The storm came just 14 months after a shooting devastated UAH, leaving three faculty members dead and three others wounded.

Karbhari has been named in a lawsuit by the families of two deceased faculty members who say he should have known that the shooter, Amy Bishop, was upset about being passed over for a permanent faculty position.

In both instances, UAH officials say, Karbhari was accessible and dealt with the crises as best he could.

Those qualities, coupled with his push to add more degree programs, his hands-on approach with students and his support for new facilities, are just some of the reasons his supporters believe he will succeed as president at the University of Texas at Arlington.

Karbhari, who was raised in Pune, India, is the sole finalist to succeed President James Spaniolo, who announced his retirement in June.

Karbhari, who has said one of his biggest challenges will be "filling Dr. Spaniolo's shoes," could be officially hired as early as Tuesday, when the UT System board of regents meets to consider his appointment.

He will inherit a campus that recently topped 33,800 in enrollment and has been praised for its student diversity.

U.S. News & World Report ranked UTA the seventh-most-diverse university in the nation, based on fall 2011 enrollment figures.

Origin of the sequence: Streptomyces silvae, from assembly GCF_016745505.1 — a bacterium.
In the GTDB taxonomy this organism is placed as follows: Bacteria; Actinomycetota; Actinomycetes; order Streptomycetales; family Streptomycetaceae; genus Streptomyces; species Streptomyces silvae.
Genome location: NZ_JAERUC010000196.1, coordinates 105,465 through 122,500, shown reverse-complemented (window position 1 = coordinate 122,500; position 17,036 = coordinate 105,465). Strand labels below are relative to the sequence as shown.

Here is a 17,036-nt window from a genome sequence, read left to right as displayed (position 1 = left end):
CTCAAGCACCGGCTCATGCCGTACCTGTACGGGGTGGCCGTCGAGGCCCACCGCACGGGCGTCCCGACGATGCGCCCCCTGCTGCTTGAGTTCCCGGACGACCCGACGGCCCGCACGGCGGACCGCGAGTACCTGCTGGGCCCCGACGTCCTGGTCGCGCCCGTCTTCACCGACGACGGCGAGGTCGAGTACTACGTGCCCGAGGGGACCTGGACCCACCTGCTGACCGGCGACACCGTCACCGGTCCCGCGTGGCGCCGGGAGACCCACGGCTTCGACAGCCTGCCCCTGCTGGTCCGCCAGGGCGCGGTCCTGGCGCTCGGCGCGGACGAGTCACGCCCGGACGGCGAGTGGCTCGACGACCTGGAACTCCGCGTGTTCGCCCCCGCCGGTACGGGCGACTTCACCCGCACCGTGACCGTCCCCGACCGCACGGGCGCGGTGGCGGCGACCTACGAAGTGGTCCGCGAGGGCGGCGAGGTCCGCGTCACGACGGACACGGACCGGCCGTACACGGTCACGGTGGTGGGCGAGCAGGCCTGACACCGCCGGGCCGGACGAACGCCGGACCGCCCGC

"Right across the board there is something really vibrant about this university," Karbhari said.

The Tier One chase

UTA and several other universities are in a race of sorts to become the state's next Tier One research institution -- a status that university leaders say would be a plus for the entire region.

The University of Texas, Texas A&M University and Rice University are the state's only Tier One schools.

Karbhari praised UTA during a recent interview with reporters and a town hall meeting with faculty, staff, students and alumni.

"UT Arlington seems poised to be among the best in the nation in what it does," he said. "It's a very innovative university, and it has done a fabulous job in striking new ground in a variety of different areas."

Karbhari said gaining Tier One status can take years, but he wants to be in Arlington to see it through.

"I can't put timing on it. Tier One is a journey," Karbhari said "It's not something where you tick off all the boxes."

He said the first thing he plans to do is talk and listen carefully to the ideas of others at UTA.

"It would be presumptuous of me to come in and say I know all the answers," Karbhari said.

Karbhari warned against calling the Tier One effort a competition, saying the idea is to build "a great university" by excelling in many areas and even working with other higher education institutions.

While UAH, enrollment 7,636, is significantly smaller than UTA, it is a Tier One institution in one of the top research areas in the country.

Since the 1950s, Huntsville has been known as Rocket City. It is home to the Redstone Arsenal, which contains both the Army Aviation and Missile Command and NASA's Marshall Space Flight Center.

Huntsville also boasts that it has the most doctorates per capita in the U.S. and the second-most engineers.

The city is also home to the Cummings Research Park, which has more than 300 companies and 25,000 employees and sits just across from the campus. It is considered the second-largest research park in the nation and the fourth-largest in the world.

While Karbhari has an extensive research background, his ties with Cummings Research Park are limited. UAH has a separate vice president for research.